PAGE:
1622 and 1630 Muster Rolls for Co. Londonderry
The undertakers who were granted land in the Plantation of Ulster were required to muster their tenants periodically - they had to "have ready in their houses at all times, a convenient store of arms, wherewith they may furnish a competent number of men for their defence, which may be viewed and mustered every half year". Whilst the early government surveys of the Plantation enquired into the amount of arms present on an estate and the number of British men present, there was no attempt made to draw up a muster containing a list of persons with the arms that each bore. In fact, it was 1618 before the government appointed two muster masters - Nicholas Pynnar and Captain George Alleyne.
The first to carry out an inspection in 1618 was Alleyne. Unfortunately there are no names of settlers listed in this survey. Pynnar carried out an inspection a year later but, once again, only statistics are available. His figures were similar to Alleyne, producing a total of 642 British men. The statistics of the 1618 survey for the 12 company estates throughout the county plus the city of Londonderry and the town of Coleraine are shown below. The estimate of the number of families was produced by dividing the number of men by 1.5. The source for these figures is Philip Robinson's book on The Plantation of Ulster (Belfast 1994) p. 222. Robinson suggests that the total figure for Pynnar's survey was probably somewhere between 800 and 900 men.
There were two further musters. The first of these was the 1622 muster. This was carried out by Sir Thomas Phillips and Richard Hadsor as part of a survey by commissioners appointed by the government. This muster produced statistics for all of the London Companies' estates. There are also 290 names extant for three of these estates - the City and Liberties of Londonderry, the town of Coleraine and the Vintners' estate at Bellaghy. It also produced estimates of the number of Irish men on each estate within the county. With the exception of the two main urban centres and the Haberdashers' estate, the number of Irish men on each estate outnumbered the British significantly - a point that Sir Thomas Phillips was continually making to the English government.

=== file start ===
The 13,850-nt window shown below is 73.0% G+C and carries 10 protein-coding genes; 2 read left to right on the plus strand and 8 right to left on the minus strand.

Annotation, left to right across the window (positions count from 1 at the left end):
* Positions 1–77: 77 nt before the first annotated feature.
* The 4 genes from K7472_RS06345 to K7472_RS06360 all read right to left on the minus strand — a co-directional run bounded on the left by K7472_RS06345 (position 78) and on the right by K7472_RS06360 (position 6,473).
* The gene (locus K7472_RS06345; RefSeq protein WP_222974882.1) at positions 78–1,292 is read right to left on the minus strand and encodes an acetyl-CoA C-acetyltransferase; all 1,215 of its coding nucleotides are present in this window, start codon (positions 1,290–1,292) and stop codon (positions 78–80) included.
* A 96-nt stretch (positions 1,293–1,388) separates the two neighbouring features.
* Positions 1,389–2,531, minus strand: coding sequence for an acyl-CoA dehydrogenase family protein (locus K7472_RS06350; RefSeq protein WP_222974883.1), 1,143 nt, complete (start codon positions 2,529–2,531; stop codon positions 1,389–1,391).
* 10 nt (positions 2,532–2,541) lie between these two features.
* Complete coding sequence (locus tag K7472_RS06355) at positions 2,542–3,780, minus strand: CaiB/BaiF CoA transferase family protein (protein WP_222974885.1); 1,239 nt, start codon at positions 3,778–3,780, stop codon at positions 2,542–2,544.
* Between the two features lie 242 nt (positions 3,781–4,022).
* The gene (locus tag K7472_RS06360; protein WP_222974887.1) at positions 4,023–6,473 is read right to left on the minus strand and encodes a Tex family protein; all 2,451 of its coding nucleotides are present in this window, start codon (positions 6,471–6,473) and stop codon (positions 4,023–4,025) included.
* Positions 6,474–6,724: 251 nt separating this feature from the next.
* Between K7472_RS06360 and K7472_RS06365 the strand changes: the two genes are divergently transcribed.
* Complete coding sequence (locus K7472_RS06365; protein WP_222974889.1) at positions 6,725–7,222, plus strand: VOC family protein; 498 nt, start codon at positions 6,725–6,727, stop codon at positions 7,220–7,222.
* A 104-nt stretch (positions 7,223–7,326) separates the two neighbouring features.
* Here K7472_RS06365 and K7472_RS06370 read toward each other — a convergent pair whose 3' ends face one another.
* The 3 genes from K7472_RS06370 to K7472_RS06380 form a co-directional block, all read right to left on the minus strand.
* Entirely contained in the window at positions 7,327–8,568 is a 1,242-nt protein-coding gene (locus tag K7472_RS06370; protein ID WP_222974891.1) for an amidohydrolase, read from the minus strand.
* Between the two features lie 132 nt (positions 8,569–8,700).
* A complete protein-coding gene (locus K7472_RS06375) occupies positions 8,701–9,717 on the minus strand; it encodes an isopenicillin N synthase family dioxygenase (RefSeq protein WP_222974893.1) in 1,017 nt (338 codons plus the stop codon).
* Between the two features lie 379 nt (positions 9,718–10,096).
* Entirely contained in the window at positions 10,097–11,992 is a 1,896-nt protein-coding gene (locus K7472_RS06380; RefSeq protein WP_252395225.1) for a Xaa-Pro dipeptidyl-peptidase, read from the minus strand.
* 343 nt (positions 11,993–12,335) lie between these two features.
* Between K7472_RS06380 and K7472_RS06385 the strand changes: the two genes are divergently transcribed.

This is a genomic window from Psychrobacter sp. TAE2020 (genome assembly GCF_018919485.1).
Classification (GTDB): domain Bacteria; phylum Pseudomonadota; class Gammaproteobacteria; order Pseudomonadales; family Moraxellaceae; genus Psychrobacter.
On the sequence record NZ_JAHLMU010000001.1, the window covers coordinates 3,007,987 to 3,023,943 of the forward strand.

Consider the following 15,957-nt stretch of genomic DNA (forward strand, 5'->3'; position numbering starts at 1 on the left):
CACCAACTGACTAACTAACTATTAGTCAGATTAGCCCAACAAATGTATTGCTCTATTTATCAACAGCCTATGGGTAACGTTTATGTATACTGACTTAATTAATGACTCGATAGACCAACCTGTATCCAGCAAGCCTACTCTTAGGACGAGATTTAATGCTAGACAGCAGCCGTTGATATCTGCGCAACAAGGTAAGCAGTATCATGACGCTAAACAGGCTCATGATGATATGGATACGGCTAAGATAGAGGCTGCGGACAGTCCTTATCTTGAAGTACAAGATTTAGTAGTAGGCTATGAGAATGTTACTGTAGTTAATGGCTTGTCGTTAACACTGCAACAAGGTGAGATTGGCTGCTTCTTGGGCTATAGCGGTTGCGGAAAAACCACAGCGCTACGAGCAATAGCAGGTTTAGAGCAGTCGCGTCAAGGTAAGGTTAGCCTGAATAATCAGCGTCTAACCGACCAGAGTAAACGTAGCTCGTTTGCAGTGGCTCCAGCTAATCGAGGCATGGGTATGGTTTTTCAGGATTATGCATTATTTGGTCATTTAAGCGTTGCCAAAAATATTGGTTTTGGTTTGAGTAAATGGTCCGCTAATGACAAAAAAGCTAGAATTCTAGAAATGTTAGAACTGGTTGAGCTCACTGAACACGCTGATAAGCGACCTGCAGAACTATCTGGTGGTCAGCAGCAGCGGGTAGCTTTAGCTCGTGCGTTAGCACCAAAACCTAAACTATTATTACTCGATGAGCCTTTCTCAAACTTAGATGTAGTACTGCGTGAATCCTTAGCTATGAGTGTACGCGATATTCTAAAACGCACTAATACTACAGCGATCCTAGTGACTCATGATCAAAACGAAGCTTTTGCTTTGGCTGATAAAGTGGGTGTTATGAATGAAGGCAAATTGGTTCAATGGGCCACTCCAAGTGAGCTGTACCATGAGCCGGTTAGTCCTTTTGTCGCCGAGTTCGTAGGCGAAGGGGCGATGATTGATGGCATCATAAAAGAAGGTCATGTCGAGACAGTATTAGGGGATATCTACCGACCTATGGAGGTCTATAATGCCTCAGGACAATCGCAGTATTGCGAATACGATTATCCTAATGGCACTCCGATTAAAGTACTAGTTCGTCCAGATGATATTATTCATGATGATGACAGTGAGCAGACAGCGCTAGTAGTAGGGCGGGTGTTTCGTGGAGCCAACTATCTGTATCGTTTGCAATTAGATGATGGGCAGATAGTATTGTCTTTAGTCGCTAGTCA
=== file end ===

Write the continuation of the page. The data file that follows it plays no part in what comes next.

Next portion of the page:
The next muster was carried out by the new muster master, Lieutenant William Graham during the period 1630 to 1631. Generally known as the 1630 Muster Rolls this is the best of the four musters and provides both statistics and names. However, there are neither statistics or names extant for the Salters' Estate or the Skinners' Estate. The muster for the City and Liberties of Londonderry includes the Goldsmiths estate, but the latter is not identified separately within the list of names. Apparently, only part of the Fishmongers' estate was mustered. - see R. J. Hunter "The Fishmongers' Company of London and the Londonderry Plantation, 1609-41" page 222 of Derry & Londonderry: History & Society, edited by G. O'Brien (Dublin, 1999) where he states:
The statistics for both of these surveys are shown below. The same conversion factor of 1.5 has been used to convert men to families.
Not surprisingly, most of the names in the rolls are of Planter or British origin - a few native Irish names do appear. It is interesting to note that many of the names in the rolls are of English or Welsh origin. Not surprisingly, the greatest concentration of Scottish names is to be found on the estates of Sir Robert McClelland and his wife Lady McClelland. There were quite a few names in the Muster Rolls I do not recognise. This may be because of the way the name is spelt or it may be a name which has disappeared over the years.
Copyright 2010 W. Macafee.